We received a phone call from a local person the other night – he’d been told by his vet that he should think about putting his five year German Short Pointer down because he had suddenly “gone down” in the rear and was incapable of walking on his own. The well-meaning veterinarian told him he needed to make some hard decisions based on his pet’s best interest and potential quality of life. After all – this was a young dog, used to a high level of activity, spends lots of time outdoors and in the woods – certainly you couldn’t expect a this dog to put up with a wheelchair.
The owner was calling in the hope that we’d be able to try Hunter out in a cart and see how he’d respond to being in a dog wheelchair. We told them to come right over.
Hunter was just as upset with his disability as his family was. He clung to his “dad” and needed reassurance that this was not a vet’s office and we wouldn’t be doing anything that would make him more uncomfortable. We did our basic evaluation by using a Helpemup Harness to stand him up and see just how much feeling and strength he had. We found that he had reflexes in both his feet, had control over his bladder and bowels, and that his tail could still wag. We took his measurements and then went out on our deck and found him a recycled cart that was the right size. We adjusted the height and length to make it fit him perfectly and took him outside.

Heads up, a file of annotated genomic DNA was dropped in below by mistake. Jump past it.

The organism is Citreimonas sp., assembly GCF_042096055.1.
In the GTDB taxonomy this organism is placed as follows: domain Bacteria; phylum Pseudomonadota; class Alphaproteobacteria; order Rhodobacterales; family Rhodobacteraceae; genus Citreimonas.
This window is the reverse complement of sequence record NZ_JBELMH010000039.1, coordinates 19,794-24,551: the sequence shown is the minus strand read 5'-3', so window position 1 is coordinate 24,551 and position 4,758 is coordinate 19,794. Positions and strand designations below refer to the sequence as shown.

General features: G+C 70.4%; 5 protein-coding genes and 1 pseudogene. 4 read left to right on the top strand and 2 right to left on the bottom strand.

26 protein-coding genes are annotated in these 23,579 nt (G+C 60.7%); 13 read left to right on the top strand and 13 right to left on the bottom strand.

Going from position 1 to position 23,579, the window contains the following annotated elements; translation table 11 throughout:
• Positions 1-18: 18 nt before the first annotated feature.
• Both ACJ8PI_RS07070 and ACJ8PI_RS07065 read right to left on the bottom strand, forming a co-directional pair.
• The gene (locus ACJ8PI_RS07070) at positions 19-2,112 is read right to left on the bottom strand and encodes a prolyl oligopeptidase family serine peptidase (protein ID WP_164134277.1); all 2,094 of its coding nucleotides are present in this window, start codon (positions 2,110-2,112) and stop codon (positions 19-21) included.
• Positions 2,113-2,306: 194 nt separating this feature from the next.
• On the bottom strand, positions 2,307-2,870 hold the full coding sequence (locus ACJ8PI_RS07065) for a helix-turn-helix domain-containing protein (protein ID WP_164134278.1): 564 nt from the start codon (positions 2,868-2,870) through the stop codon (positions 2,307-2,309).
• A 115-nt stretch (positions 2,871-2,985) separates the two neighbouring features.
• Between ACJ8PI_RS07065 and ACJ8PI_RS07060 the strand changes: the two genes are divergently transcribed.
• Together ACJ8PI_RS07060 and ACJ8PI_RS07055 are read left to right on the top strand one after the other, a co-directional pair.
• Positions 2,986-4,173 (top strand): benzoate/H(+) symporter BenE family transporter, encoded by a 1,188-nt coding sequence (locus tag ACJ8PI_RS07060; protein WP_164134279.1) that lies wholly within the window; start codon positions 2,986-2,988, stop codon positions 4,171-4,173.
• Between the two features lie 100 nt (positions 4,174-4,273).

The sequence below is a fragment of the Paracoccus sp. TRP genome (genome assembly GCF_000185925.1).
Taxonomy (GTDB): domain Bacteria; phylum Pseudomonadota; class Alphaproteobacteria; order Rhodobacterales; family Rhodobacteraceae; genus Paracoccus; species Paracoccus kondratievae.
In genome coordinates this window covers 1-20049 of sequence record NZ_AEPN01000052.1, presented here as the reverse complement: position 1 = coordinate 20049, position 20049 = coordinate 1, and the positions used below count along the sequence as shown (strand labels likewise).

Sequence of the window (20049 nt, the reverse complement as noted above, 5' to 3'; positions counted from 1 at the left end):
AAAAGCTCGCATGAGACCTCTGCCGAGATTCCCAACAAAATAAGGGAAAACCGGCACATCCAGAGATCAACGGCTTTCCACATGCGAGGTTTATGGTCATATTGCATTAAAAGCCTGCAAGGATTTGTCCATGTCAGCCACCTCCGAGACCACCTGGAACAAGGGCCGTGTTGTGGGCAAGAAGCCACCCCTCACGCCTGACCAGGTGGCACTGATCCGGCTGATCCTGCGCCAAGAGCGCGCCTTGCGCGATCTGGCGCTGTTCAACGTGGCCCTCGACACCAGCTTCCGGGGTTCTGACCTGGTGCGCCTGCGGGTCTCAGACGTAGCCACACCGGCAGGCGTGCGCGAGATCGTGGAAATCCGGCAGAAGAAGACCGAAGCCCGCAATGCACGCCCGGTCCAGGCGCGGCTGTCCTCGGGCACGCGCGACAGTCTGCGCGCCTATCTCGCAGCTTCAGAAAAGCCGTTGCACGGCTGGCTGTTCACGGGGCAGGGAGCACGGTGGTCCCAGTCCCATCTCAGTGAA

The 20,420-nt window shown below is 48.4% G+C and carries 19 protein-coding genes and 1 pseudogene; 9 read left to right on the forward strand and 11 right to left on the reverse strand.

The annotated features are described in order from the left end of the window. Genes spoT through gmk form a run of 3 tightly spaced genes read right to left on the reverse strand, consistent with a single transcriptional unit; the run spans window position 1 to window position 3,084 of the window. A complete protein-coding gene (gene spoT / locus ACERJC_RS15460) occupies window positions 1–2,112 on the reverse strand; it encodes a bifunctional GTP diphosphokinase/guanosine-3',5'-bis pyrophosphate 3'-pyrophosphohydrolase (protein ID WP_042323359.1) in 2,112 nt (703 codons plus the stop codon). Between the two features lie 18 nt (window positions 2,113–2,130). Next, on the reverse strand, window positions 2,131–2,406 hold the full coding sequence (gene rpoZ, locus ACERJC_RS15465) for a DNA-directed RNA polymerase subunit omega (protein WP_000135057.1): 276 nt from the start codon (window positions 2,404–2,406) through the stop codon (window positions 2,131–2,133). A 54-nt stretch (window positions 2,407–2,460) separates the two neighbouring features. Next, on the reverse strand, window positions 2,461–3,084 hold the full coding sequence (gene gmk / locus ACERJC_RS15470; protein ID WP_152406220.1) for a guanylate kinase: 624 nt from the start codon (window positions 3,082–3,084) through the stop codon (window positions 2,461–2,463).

At first his legs dragged behind him, but then spontaneously his legs kicked into gear – fired by those reflexes we knew he had and before long he was walking in the wheelchair. We made another height adjustment to give him perfect traction and he started running in the cart. Hunter’s whole face lit up with joy and relief – as did his family’s.
The moral of this story is this – don’t let your vet’s skepticism about your dog’s ability to use a wheelchair stop you from trying. Most dogs with mobility challenges are not giving up on life – and they will adapt to using a cart. After a short period of time, they simply forget about the wheels and go back to being dogs. A well fitted cart can save a dog’s life – and give him the time to heal from traumatic injuries.